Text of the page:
Saturday, May 04, 2013

California milk trade group objects to kids' science project "Got sour milk?"


Some elementary school students  (at the Potomac Elementary School in northern Virginia) developed a chemical test (rather like a pH with a litmus in Chemistry class) to detect sour milk before it can be tasted as sour. It could even be of potential commercial interest. 
  
They called their project “Got sour milk?” and apparently named their website domain that.
  
But then the California Milk Processor Board (apparently an industry trade group) sent a cease-and-desist letter, claiming trademark infringement on their own “Got milk?” slogan.  It’s not completely clear whether they objected just to the domain name (or subdomain name), or to the public use of the slogan even in Virginia.
  
The local paper “Potomac Patch” reported on the matter here.
  
It sounds highly dubious to me that such a claim could have prevailed, particularly when it was a slogan on a state-based group (not Virginia). Also, the phrase was clearly different to anyone with common sense.
  
The kids changed the project to “Don’t Be a Sourpuss”, here.  

There could be an interesting question whether a domain name can infringe on a trademark when it is equated to a subdomain on another site.  What about a blog name on Blogger or Wordpress?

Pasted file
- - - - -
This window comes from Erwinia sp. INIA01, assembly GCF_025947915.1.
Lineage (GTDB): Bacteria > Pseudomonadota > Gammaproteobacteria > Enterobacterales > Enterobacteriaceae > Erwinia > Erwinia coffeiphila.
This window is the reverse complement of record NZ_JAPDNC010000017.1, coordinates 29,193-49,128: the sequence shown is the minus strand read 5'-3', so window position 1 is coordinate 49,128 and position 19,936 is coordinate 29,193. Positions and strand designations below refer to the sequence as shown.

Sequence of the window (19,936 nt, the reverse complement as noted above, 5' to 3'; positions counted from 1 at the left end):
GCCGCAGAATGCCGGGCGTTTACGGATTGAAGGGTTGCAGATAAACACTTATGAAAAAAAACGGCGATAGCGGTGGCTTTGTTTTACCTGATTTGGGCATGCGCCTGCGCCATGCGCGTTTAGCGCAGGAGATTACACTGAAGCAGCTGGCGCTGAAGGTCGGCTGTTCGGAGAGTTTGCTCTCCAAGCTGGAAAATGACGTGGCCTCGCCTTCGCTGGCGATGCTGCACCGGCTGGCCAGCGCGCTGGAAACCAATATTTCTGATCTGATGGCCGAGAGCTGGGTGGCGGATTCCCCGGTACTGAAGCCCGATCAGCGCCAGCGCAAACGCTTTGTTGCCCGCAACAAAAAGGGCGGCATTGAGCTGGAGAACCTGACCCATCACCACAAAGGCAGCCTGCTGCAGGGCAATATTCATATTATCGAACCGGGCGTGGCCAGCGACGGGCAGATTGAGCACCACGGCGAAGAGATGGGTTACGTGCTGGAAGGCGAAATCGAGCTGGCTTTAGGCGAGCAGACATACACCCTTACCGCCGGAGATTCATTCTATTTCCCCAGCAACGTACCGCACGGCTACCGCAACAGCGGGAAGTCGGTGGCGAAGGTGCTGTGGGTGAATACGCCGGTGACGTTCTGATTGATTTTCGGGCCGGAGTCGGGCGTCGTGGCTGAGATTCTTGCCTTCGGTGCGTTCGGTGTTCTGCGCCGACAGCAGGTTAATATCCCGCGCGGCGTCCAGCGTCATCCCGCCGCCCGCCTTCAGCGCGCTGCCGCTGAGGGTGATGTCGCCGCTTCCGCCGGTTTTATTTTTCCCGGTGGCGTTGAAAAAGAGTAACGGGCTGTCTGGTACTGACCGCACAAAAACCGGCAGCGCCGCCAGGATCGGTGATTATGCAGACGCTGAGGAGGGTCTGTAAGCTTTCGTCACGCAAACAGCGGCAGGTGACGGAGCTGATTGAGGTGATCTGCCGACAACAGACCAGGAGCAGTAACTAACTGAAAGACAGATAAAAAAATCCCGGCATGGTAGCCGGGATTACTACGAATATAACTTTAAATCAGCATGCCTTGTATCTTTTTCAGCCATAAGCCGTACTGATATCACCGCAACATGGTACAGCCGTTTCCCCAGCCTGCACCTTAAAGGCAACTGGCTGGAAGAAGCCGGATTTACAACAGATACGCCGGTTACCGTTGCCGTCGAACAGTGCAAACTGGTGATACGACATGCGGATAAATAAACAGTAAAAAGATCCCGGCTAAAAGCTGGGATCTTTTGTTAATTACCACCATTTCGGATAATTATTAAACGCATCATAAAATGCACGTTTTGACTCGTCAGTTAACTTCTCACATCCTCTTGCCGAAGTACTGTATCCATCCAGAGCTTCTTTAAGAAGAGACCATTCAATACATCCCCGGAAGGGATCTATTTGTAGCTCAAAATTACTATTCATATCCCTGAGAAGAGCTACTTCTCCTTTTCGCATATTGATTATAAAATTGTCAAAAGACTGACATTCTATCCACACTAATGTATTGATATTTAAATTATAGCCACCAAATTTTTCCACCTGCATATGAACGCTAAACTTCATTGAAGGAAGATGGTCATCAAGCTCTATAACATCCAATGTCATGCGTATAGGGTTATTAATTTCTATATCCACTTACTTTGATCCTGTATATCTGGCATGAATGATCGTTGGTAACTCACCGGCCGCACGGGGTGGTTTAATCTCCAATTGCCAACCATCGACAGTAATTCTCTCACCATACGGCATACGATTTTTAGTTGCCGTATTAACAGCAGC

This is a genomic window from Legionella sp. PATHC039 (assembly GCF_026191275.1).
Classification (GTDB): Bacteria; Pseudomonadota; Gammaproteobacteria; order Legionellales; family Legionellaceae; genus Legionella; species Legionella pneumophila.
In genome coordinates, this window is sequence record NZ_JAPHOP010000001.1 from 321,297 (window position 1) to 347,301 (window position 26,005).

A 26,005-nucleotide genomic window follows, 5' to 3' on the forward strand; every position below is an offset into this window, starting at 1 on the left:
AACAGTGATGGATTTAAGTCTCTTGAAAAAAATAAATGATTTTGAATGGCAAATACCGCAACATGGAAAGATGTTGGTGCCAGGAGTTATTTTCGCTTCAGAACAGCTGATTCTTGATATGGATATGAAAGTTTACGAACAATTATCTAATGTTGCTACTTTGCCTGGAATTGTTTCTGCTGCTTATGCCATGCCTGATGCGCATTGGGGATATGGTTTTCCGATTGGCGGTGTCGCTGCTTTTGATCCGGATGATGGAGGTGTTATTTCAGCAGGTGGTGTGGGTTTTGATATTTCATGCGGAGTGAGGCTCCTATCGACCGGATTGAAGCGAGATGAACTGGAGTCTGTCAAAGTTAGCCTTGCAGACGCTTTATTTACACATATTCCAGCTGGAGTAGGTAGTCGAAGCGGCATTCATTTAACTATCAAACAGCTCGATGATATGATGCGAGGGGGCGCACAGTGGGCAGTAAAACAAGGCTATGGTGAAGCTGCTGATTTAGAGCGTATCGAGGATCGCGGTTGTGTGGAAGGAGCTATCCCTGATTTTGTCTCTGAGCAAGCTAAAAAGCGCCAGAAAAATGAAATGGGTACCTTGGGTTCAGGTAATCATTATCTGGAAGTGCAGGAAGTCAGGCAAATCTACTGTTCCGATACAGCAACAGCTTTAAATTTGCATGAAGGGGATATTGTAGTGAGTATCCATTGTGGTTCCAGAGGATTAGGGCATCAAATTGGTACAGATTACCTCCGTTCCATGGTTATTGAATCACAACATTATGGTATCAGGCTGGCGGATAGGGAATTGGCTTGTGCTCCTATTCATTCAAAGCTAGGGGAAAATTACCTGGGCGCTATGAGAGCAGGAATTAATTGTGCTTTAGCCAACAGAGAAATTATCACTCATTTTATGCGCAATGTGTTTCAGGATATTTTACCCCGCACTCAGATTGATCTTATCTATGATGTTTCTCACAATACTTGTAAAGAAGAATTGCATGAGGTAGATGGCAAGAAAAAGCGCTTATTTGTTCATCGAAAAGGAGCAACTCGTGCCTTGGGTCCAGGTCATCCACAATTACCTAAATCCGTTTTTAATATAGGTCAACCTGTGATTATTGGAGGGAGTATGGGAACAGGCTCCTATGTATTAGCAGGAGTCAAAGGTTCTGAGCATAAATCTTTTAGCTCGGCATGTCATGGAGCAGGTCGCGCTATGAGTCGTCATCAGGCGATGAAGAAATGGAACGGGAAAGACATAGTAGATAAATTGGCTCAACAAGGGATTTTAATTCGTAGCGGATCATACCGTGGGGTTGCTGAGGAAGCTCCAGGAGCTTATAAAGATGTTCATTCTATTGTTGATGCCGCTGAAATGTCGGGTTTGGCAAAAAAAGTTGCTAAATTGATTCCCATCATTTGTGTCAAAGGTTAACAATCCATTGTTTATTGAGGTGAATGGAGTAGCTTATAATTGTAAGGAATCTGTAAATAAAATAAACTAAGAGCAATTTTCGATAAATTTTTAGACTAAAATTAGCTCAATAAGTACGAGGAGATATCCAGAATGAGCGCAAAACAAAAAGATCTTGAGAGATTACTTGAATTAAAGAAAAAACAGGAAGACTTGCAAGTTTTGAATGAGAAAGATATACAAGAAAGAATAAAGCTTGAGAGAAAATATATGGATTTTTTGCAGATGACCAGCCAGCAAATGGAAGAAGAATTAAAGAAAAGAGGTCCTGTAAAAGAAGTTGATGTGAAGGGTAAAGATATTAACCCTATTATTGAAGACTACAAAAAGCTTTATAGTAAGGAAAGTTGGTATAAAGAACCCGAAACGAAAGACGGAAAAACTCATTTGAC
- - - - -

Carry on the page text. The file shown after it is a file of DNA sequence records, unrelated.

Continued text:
I’ll ask Electronic Frontier Foundation about this one. Apparently the kids, their parents, or the school system didn't have the resources to fight the bullies on what sounds like a frivolous claim that would probably lose in court.  Although, one can wonder what the environment would be if the kids were selling a chemical test commercially online or in supermarkets later.  I think that the USPTO probably would have approved their original phrase as a trademark/ 
 
At the very least. having to change the domain name upon a "cd" threat disrupted the indexing of the site into search engines, and compromised the likelihood that others could find it.  

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